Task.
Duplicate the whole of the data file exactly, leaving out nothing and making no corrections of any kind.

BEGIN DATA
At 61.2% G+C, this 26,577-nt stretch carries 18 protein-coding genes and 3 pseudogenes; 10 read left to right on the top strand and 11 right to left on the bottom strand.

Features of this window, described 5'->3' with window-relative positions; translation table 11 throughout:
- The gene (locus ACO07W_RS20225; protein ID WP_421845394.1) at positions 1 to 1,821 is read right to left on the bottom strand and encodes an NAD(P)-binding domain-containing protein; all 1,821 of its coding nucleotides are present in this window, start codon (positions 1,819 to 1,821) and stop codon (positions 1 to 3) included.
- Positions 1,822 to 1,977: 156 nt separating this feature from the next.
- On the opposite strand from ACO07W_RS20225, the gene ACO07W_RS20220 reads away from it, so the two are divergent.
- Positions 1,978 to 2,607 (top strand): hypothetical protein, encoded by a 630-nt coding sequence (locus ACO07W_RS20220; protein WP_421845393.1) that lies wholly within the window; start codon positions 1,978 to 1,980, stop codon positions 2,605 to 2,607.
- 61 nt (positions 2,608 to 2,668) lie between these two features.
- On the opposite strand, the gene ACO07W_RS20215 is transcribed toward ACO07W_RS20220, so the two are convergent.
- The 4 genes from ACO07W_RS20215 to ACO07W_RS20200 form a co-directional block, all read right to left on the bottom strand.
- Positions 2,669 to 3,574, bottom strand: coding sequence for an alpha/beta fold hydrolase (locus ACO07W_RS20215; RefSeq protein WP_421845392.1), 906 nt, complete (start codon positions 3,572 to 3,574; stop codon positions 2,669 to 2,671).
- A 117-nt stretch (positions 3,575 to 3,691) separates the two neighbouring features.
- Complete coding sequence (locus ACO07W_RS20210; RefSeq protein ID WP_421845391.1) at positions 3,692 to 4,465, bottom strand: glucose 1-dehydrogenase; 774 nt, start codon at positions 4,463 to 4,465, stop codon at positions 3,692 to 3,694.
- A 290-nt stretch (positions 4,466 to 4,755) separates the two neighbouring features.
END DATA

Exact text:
At 61.2% G+C, this 26,577-nt stretch carries 18 protein-coding genes and 3 pseudogenes; 10 read left to right on the top strand and 11 right to left on the bottom strand.

Features of this window, described 5'->3' with window-relative positions; translation table 11 throughout:
- The gene (locus ACO07W_RS20225; protein ID WP_421845394.1) at positions 1 to 1,821 is read right to left on the bottom strand and encodes an NAD(P)-binding domain-containing protein; all 1,821 of its coding nucleotides are present in this window, start codon (positions 1,819 to 1,821) and stop codon (positions 1 to 3) included.
- Positions 1,822 to 1,977: 156 nt separating this feature from the next.
- On the opposite strand from ACO07W_RS20225, the gene ACO07W_RS20220 reads away from it, so the two are divergent.
- Positions 1,978 to 2,607 (top strand): hypothetical protein, encoded by a 630-nt coding sequence (locus ACO07W_RS20220; protein WP_421845393.1) that lies wholly within the window; start codon positions 1,978 to 1,980, stop codon positions 2,605 to 2,607.
- 61 nt (positions 2,608 to 2,668) lie between these two features.
- On the opposite strand, the gene ACO07W_RS20215 is transcribed toward ACO07W_RS20220, so the two are convergent.
- The 4 genes from ACO07W_RS20215 to ACO07W_RS20200 form a co-directional block, all read right to left on the bottom strand.
- Positions 2,669 to 3,574, bottom strand: coding sequence for an alpha/beta fold hydrolase (locus ACO07W_RS20215; RefSeq protein WP_421845392.1), 906 nt, complete (start codon positions 3,572 to 3,574; stop codon positions 2,669 to 2,671).
- A 117-nt stretch (positions 3,575 to 3,691) separates the two neighbouring features.
- Complete coding sequence (locus ACO07W_RS20210; RefSeq protein ID WP_421845391.1) at positions 3,692 to 4,465, bottom strand: glucose 1-dehydrogenase; 774 nt, start codon at positions 4,463 to 4,465, stop codon at positions 3,692 to 3,694.
- A 290-nt stretch (positions 4,466 to 4,755) separates the two neighbouring features.